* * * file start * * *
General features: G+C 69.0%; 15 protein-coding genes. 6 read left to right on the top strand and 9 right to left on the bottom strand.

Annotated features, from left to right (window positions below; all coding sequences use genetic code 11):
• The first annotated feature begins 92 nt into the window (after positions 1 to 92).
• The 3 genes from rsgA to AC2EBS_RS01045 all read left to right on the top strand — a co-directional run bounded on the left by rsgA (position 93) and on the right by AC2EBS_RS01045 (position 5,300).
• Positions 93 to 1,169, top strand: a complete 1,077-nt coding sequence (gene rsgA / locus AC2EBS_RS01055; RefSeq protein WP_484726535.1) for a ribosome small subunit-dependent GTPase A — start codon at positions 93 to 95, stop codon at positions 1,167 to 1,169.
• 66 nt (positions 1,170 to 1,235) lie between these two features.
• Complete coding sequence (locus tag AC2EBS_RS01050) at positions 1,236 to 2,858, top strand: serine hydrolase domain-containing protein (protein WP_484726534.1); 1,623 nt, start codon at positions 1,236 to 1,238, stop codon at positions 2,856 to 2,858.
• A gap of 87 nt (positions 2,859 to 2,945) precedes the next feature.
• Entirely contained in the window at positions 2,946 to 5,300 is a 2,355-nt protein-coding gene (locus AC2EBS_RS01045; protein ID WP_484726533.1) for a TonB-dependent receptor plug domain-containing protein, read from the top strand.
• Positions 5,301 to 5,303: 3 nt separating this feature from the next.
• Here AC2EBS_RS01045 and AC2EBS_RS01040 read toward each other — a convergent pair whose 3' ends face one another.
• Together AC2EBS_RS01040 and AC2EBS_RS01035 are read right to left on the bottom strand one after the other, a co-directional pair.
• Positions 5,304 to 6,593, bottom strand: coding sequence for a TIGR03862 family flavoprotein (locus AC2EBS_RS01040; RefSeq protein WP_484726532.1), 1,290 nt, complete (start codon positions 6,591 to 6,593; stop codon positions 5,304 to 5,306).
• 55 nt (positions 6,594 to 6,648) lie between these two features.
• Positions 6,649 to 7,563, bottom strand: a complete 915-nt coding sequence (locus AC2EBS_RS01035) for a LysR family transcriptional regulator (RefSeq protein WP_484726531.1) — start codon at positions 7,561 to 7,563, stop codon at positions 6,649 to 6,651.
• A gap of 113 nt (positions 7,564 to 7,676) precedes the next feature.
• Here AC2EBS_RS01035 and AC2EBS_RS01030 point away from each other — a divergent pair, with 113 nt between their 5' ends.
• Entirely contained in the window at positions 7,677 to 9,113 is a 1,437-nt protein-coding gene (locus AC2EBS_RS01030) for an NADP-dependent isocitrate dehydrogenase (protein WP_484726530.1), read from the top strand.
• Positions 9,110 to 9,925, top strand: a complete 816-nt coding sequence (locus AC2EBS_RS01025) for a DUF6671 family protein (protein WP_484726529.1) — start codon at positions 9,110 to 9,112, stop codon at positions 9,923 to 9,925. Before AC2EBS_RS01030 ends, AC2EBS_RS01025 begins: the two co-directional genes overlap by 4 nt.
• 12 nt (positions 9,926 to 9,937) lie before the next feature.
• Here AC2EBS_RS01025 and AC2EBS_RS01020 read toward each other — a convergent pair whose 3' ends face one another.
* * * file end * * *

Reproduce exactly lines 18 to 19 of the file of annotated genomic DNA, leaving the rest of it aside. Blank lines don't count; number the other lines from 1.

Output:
• Entirely contained in the window at positions 7,677 to 9,113 is a 1,437-nt protein-coding gene (locus AC2EBS_RS01030) for an NADP-dependent isocitrate dehydrogenase (protein WP_484726530.1), read from the top strand.
• Positions 9,110 to 9,925, top strand: a complete 816-nt coding sequence (locus AC2EBS_RS01025) for a DUF6671 family protein (protein WP_484726529.1) — start codon at positions 9,110 to 9,112, stop codon at positions 9,923 to 9,925. Before AC2EBS_RS01030 ends, AC2EBS_RS01025 begins: the two co-directional genes overlap by 4 nt.